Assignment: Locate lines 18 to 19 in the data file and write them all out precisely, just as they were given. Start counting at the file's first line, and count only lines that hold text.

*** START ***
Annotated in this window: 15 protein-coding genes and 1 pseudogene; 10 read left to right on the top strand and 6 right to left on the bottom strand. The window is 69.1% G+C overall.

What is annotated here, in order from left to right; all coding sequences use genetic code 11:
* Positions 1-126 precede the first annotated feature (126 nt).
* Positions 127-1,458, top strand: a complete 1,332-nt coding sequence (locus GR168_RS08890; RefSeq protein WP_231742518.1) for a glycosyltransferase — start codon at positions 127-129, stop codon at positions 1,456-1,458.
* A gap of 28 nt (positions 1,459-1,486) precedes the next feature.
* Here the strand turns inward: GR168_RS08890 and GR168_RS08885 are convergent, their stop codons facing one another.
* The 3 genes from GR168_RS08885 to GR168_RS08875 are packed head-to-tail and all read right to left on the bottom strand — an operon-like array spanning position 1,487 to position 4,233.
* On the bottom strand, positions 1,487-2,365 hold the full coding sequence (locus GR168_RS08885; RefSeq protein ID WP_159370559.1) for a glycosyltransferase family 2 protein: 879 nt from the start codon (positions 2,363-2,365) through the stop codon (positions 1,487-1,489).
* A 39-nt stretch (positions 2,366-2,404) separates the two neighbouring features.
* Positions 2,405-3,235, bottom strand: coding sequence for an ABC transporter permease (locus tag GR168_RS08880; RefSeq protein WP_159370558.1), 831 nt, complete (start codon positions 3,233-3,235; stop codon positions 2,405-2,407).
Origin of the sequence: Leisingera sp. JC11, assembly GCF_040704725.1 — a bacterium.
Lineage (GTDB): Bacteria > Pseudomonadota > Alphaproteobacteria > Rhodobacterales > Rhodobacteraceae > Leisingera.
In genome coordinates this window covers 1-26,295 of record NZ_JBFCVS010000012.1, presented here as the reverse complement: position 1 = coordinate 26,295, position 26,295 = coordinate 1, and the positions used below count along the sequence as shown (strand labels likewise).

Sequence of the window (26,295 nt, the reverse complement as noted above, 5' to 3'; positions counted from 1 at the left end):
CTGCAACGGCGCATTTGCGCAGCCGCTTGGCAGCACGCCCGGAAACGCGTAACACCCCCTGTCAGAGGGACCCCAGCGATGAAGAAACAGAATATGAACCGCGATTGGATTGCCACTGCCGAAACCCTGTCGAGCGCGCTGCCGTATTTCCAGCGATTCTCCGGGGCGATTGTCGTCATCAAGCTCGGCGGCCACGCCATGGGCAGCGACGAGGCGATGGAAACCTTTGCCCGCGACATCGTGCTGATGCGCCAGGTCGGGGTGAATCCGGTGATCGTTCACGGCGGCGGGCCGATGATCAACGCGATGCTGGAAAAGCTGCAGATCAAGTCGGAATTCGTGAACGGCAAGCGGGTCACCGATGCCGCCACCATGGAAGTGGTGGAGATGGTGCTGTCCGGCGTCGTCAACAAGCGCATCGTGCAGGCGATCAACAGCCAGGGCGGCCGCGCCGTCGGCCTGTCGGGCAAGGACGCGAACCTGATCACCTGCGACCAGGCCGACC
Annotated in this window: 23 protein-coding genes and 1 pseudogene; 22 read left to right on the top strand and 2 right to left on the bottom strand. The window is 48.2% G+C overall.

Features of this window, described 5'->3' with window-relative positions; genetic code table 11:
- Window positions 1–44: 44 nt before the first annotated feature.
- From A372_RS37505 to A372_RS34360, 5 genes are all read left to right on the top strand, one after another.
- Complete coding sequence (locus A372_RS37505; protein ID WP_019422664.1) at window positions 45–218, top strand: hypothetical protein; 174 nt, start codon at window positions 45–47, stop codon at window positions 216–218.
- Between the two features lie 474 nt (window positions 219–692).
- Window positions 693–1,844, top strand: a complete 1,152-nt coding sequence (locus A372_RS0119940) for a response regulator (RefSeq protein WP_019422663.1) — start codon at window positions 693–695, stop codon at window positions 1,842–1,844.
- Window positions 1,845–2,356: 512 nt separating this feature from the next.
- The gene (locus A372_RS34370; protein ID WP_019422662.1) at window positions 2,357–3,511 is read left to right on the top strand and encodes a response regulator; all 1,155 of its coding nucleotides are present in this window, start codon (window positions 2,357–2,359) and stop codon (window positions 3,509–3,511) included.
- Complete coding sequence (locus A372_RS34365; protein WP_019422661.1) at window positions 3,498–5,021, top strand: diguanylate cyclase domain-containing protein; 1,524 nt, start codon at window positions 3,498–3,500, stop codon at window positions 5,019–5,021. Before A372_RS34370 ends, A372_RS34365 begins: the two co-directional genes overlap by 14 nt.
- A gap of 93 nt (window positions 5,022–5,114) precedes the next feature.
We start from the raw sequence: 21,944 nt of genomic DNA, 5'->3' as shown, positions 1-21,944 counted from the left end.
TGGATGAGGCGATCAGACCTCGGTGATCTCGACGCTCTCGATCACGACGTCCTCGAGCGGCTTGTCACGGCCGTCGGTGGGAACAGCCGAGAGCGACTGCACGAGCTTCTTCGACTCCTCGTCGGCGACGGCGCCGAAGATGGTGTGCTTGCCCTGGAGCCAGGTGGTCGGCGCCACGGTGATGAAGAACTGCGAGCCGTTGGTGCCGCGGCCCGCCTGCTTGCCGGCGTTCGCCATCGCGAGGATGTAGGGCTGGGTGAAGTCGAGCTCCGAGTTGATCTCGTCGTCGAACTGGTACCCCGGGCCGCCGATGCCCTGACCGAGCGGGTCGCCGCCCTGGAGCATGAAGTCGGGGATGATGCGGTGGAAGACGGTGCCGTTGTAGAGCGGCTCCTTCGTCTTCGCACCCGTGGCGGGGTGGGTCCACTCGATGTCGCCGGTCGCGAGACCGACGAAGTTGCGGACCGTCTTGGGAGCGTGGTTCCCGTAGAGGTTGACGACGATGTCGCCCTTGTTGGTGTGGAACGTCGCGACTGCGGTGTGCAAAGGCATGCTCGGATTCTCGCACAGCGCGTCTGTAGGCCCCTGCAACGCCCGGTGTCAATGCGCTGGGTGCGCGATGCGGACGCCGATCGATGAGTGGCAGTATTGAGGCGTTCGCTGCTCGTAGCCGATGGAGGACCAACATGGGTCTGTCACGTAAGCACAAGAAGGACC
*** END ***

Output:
- Window positions 1–44: 44 nt before the first annotated feature.
- From A372_RS37505 to A372_RS34360, 5 genes are all read left to right on the top strand, one after another.